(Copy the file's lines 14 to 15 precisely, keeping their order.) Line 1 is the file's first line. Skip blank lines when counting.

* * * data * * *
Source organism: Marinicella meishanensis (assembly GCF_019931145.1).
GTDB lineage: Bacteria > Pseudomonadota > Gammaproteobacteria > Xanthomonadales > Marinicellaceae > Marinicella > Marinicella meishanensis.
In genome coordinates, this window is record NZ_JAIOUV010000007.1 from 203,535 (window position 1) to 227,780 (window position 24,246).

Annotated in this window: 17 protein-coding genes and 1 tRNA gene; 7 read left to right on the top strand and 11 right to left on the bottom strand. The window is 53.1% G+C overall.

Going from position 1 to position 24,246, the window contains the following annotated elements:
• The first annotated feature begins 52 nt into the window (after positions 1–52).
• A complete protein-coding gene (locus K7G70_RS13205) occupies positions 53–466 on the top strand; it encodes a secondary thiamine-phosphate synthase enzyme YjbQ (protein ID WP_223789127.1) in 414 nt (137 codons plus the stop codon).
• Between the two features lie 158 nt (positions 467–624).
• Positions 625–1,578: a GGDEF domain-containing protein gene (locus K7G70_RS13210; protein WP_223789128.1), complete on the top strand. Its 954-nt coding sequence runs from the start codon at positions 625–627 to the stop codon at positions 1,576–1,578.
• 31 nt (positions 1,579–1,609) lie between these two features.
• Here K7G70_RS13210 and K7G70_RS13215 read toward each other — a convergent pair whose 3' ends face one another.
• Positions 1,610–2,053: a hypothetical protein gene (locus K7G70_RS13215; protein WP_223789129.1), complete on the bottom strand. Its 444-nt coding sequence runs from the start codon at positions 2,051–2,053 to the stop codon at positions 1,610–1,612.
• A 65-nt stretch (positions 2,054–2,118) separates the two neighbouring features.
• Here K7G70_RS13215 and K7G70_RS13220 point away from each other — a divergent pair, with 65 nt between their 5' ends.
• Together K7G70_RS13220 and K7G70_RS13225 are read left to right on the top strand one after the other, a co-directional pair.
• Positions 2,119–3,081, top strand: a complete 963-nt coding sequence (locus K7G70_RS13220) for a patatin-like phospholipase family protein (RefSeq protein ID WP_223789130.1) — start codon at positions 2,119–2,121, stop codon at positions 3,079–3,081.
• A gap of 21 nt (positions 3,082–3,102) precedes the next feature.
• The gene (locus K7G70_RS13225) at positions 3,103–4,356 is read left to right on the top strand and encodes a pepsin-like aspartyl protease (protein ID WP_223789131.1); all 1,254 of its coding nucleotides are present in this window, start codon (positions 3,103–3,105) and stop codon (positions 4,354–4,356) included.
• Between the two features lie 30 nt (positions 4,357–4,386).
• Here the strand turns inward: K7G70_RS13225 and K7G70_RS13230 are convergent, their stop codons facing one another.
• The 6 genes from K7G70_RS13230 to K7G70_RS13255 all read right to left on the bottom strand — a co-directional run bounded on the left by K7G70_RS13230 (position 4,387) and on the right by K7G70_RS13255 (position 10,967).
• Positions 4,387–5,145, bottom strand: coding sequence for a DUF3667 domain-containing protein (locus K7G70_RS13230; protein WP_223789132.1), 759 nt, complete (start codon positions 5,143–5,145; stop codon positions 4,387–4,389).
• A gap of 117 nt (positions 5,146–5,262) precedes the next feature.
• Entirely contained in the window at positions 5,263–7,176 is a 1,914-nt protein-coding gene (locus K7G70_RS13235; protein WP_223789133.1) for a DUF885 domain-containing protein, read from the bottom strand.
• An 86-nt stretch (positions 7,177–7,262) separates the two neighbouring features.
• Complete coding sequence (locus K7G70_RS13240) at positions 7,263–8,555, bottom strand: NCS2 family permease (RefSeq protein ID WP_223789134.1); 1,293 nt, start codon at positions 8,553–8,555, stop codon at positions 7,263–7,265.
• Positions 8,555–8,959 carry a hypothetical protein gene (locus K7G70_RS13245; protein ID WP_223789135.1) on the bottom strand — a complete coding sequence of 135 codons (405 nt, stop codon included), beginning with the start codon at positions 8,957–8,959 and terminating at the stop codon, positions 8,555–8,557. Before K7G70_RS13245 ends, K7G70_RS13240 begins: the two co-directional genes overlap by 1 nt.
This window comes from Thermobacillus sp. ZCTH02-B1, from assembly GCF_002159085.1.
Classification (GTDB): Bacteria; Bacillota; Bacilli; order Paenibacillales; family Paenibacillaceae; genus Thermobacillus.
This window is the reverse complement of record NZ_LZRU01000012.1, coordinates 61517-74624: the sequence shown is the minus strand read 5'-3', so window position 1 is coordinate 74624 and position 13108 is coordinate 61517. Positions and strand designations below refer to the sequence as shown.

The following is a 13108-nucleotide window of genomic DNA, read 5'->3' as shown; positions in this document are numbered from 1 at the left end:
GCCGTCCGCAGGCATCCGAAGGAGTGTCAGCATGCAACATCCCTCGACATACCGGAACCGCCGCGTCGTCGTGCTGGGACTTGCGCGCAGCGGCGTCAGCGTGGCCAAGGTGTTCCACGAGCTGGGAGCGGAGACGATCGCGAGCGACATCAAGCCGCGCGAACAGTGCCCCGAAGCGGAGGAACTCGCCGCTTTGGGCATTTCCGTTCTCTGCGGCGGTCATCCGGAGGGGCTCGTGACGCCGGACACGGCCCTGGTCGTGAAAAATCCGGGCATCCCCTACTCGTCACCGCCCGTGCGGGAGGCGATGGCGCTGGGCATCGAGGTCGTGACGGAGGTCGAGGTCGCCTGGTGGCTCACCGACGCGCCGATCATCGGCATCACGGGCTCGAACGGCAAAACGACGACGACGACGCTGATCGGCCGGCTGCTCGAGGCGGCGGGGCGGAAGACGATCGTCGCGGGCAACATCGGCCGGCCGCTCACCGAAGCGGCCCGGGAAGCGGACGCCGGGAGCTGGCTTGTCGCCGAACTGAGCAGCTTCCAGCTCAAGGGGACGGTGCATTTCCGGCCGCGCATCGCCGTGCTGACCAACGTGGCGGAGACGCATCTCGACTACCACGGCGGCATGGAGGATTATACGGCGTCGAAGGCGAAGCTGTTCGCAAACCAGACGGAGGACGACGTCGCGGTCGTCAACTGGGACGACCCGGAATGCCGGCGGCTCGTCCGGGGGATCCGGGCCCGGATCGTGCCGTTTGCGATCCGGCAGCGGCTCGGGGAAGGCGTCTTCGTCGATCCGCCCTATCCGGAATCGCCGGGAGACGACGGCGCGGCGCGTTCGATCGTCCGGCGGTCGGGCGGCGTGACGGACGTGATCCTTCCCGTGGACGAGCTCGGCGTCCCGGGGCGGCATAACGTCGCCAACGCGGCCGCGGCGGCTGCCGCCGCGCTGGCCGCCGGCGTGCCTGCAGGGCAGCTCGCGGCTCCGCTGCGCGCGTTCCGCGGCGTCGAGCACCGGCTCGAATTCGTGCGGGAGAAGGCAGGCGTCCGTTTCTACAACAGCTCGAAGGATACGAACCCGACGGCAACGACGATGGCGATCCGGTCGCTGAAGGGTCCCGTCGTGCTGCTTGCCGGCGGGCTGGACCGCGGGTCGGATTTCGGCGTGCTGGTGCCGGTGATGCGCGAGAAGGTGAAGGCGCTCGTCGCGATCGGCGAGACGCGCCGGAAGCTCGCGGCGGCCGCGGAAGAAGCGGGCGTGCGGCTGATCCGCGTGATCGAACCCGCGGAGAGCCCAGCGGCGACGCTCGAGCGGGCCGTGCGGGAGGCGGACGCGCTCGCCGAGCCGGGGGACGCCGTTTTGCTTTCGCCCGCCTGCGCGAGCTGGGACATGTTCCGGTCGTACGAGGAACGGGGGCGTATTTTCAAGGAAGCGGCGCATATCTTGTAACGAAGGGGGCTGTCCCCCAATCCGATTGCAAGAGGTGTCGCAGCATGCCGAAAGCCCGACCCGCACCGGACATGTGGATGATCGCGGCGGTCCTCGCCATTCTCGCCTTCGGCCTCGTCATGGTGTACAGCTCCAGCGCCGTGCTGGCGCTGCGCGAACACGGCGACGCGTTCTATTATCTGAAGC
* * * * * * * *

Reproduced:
• Here K7G70_RS13215 and K7G70_RS13220 point away from each other — a divergent pair, with 65 nt between their 5' ends.
• Together K7G70_RS13220 and K7G70_RS13225 are read left to right on the top strand one after the other, a co-directional pair.